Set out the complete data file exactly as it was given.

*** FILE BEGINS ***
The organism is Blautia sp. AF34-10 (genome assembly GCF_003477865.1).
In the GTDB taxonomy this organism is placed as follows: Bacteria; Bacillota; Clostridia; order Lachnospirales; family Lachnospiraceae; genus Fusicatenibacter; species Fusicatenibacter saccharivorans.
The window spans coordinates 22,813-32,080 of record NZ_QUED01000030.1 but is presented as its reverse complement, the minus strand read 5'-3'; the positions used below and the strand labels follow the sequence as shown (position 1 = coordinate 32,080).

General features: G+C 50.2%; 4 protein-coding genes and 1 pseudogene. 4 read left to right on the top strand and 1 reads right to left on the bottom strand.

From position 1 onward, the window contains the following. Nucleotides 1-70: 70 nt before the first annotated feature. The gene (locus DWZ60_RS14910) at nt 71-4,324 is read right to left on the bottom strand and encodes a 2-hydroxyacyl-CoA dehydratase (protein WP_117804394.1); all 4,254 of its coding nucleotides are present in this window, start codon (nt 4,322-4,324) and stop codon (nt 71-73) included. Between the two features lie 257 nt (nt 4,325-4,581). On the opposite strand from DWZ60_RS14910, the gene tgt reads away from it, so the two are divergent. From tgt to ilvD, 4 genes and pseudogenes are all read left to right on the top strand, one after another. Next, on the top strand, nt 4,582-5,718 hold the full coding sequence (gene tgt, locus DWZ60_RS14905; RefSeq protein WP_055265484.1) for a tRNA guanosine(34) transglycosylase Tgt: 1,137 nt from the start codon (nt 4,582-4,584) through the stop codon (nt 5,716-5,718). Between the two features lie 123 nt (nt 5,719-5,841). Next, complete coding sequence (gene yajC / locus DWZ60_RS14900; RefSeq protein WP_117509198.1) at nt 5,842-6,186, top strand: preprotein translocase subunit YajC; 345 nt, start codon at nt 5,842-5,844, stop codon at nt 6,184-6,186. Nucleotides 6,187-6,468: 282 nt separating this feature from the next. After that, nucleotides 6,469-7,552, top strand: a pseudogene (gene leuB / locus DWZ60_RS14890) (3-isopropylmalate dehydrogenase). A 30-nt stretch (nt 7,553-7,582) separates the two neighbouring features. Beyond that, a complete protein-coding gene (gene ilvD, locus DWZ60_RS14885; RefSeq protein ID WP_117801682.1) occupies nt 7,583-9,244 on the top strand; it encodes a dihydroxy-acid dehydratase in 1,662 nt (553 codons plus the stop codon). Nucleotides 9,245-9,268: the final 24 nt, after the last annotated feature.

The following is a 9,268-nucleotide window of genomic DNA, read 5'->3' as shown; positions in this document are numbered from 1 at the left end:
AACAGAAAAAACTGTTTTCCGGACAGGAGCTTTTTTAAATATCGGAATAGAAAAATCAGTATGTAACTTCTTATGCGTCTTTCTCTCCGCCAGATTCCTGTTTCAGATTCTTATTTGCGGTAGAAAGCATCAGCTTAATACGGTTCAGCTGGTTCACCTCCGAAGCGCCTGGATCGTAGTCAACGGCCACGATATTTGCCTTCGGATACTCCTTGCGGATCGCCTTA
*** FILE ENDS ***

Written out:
The organism is Blautia sp. AF34-10 (genome assembly GCF_003477865.1).
In the GTDB taxonomy this organism is placed as follows: Bacteria; Bacillota; Clostridia; order Lachnospirales; family Lachnospiraceae; genus Fusicatenibacter; species Fusicatenibacter saccharivorans.
The window spans coordinates 22,813-32,080 of record NZ_QUED01000030.1 but is presented as its reverse complement, the minus strand read 5'-3'; the positions used below and the strand labels follow the sequence as shown (position 1 = coordinate 32,080).

General features: G+C 50.2%; 4 protein-coding genes and 1 pseudogene. 4 read left to right on the top strand and 1 reads right to left on the bottom strand.

From position 1 onward, the window contains the following. Nucleotides 1-70: 70 nt before the first annotated feature. The gene (locus DWZ60_RS14910) at nt 71-4,324 is read right to left on the bottom strand and encodes a 2-hydroxyacyl-CoA dehydratase (protein WP_117804394.1); all 4,254 of its coding nucleotides are present in this window, start codon (nt 4,322-4,324) and stop codon (nt 71-73) included. Between the two features lie 257 nt (nt 4,325-4,581). On the opposite strand from DWZ60_RS14910, the gene tgt reads away from it, so the two are divergent. From tgt to ilvD, 4 genes and pseudogenes are all read left to right on the top strand, one after another. Next, on the top strand, nt 4,582-5,718 hold the full coding sequence (gene tgt, locus DWZ60_RS14905; RefSeq protein WP_055265484.1) for a tRNA guanosine(34) transglycosylase Tgt: 1,137 nt from the start codon (nt 4,582-4,584) through the stop codon (nt 5,716-5,718). Between the two features lie 123 nt (nt 5,719-5,841). Next, complete coding sequence (gene yajC / locus DWZ60_RS14900; RefSeq protein WP_117509198.1) at nt 5,842-6,186, top strand: preprotein translocase subunit YajC; 345 nt, start codon at nt 5,842-5,844, stop codon at nt 6,184-6,186. Nucleotides 6,187-6,468: 282 nt separating this feature from the next. After that, nucleotides 6,469-7,552, top strand: a pseudogene (gene leuB / locus DWZ60_RS14890) (3-isopropylmalate dehydrogenase). A 30-nt stretch (nt 7,553-7,582) separates the two neighbouring features. Beyond that, a complete protein-coding gene (gene ilvD, locus DWZ60_RS14885; RefSeq protein ID WP_117801682.1) occupies nt 7,583-9,244 on the top strand; it encodes a dihydroxy-acid dehydratase in 1,662 nt (553 codons plus the stop codon). Nucleotides 9,245-9,268: the final 24 nt, after the last annotated feature.

The following is a 9,268-nucleotide window of genomic DNA, read 5'->3' as shown; positions in this document are numbered from 1 at the left end:
AACAGAAAAAACTGTTTTCCGGACAGGAGCTTTTTTAAATATCGGAATAGAAAAATCAGTATGTAACTTCTTATGCGTCTTTCTCTCCGCCAGATTCCTGTTTCAGATTCTTATTTGCGGTAGAAAGCATCAGCTTAATACGGTTCAGCTGGTTCACCTCCGAAGCGCCTGGATCGTAGTCAACGGCCACGATATTTGCCTTCGGATACTCCTTGCGGATCGCCTTA